• On Windows Server 2016 only Exchange 2016 CU3 or later can be installed
  • What mail server role needs to be installed.
    • Mail box server role.
    • Edge transport server role.
  • Only one single Exchange environment pr domain forrest.
  • The Schema of the AD must be prepared, there a new objects, like mailboxes that needs to be defined.
  • The Domain must be prepared.

On each of the server that will have either of the Exchange server roles installed, will need to run a few scripts to ensure that the prerequisites (well at least some) are met.

I’m not about to embark in a click guide here, but this is too hilarious to be left out:

On the DVD (Or ISO depending on your media) setup.exe is located but before activating activating this we need to open a command prompt in that location and add a few switches to setup.exe:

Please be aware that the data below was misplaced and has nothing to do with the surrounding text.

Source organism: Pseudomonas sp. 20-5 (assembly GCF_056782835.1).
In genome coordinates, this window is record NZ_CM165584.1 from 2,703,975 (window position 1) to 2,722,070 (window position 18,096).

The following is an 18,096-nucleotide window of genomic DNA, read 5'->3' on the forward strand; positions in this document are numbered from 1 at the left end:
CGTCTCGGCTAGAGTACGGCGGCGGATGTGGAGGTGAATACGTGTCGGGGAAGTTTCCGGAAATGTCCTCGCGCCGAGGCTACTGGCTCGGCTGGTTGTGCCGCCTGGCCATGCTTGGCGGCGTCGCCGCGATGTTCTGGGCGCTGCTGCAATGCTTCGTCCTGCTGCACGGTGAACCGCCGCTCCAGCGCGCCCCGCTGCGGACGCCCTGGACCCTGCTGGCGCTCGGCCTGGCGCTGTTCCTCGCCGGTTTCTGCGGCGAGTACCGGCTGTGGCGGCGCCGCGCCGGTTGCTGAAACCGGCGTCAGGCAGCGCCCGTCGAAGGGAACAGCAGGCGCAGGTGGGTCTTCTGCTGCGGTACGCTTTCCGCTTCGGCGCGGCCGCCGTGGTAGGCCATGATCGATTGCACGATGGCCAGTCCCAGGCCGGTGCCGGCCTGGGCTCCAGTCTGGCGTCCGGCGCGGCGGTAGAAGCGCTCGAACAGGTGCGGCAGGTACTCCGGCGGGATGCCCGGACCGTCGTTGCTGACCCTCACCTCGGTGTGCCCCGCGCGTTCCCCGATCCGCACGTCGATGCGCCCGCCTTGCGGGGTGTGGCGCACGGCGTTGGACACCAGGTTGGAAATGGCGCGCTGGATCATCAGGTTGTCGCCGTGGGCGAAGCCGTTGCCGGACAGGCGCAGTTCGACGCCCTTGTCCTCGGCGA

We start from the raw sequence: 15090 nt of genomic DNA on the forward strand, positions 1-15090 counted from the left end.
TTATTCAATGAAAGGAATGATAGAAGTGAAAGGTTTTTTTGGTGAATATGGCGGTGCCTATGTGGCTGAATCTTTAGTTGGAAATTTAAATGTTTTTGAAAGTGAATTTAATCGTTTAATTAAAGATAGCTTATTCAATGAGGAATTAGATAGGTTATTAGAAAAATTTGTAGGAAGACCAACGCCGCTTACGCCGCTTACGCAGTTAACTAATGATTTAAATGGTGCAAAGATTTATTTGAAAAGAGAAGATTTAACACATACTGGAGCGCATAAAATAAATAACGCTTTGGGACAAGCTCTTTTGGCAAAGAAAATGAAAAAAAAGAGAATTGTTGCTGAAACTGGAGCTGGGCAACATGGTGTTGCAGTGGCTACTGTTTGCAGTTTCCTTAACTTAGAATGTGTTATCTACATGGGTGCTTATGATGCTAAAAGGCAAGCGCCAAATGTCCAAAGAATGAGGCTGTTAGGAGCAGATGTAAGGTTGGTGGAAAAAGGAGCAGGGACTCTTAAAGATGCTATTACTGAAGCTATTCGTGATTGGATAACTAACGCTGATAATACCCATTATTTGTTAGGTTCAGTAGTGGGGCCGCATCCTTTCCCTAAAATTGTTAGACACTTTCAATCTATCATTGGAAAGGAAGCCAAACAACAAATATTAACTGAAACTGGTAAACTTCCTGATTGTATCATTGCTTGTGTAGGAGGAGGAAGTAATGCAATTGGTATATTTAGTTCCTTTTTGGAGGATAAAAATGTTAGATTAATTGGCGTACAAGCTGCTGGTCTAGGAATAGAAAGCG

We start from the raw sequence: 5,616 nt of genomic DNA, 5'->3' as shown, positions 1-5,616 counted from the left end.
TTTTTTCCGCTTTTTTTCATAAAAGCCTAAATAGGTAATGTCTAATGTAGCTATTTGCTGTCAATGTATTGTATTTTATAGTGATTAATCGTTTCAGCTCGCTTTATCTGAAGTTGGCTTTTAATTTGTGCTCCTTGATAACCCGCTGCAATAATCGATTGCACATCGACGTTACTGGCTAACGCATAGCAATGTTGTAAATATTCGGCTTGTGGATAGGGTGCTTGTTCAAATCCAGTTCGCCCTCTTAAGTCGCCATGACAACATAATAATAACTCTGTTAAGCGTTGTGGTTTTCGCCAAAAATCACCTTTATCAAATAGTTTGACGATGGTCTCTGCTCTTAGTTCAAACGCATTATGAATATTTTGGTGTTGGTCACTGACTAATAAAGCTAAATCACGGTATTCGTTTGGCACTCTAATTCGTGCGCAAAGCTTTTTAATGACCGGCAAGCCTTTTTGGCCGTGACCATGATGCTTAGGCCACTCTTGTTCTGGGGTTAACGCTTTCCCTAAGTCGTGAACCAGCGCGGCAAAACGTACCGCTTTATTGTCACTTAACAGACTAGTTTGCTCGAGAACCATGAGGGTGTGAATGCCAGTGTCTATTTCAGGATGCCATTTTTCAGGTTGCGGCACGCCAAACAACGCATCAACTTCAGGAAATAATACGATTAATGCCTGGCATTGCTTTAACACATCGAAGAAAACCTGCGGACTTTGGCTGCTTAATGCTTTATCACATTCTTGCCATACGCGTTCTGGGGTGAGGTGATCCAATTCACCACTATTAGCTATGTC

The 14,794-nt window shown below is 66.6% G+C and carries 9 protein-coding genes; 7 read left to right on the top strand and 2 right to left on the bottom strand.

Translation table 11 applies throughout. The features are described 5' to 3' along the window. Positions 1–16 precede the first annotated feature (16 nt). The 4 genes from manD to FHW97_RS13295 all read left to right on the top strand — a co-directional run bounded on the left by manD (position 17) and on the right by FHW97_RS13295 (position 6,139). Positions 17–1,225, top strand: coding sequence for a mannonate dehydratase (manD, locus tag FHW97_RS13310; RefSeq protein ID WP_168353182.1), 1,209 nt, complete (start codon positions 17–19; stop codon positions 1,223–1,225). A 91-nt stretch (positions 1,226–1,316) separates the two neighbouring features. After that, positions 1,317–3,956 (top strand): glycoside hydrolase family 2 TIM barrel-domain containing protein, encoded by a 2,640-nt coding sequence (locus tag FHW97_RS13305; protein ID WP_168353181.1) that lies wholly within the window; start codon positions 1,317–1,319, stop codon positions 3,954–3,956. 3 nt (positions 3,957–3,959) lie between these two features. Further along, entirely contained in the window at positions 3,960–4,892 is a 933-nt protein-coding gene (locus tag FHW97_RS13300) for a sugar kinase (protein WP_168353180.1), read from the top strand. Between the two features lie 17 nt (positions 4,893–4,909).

Setup.exe /PrepareSchema

And where comes the fun part? well even though the above switch is the correct one it will not work, it needs yet another switch:

setup.exe /PrepareSchema /IAcceptExchangeServerLicenseTerms

It seems like that Microsoft is not completely deprived of humor after all.

There are considerations about the hardware on the servers too

  • A 64 bit processor, but only one Intel or AMD processors are supported.
  • At least 8GB of RAM (more doesn’t hurt).
  • At least 1,2GB of free harddisk space for Exchange server files.
  • 200MB free system drive space.
  • Additional space for mailbox storage. (This can rapidly become quite substantial depending on how many emails the system needs to store)
  • NTFS file system on all harddisk drives.

When all this as been verified an cleared, then it is time, time to….. run windows update.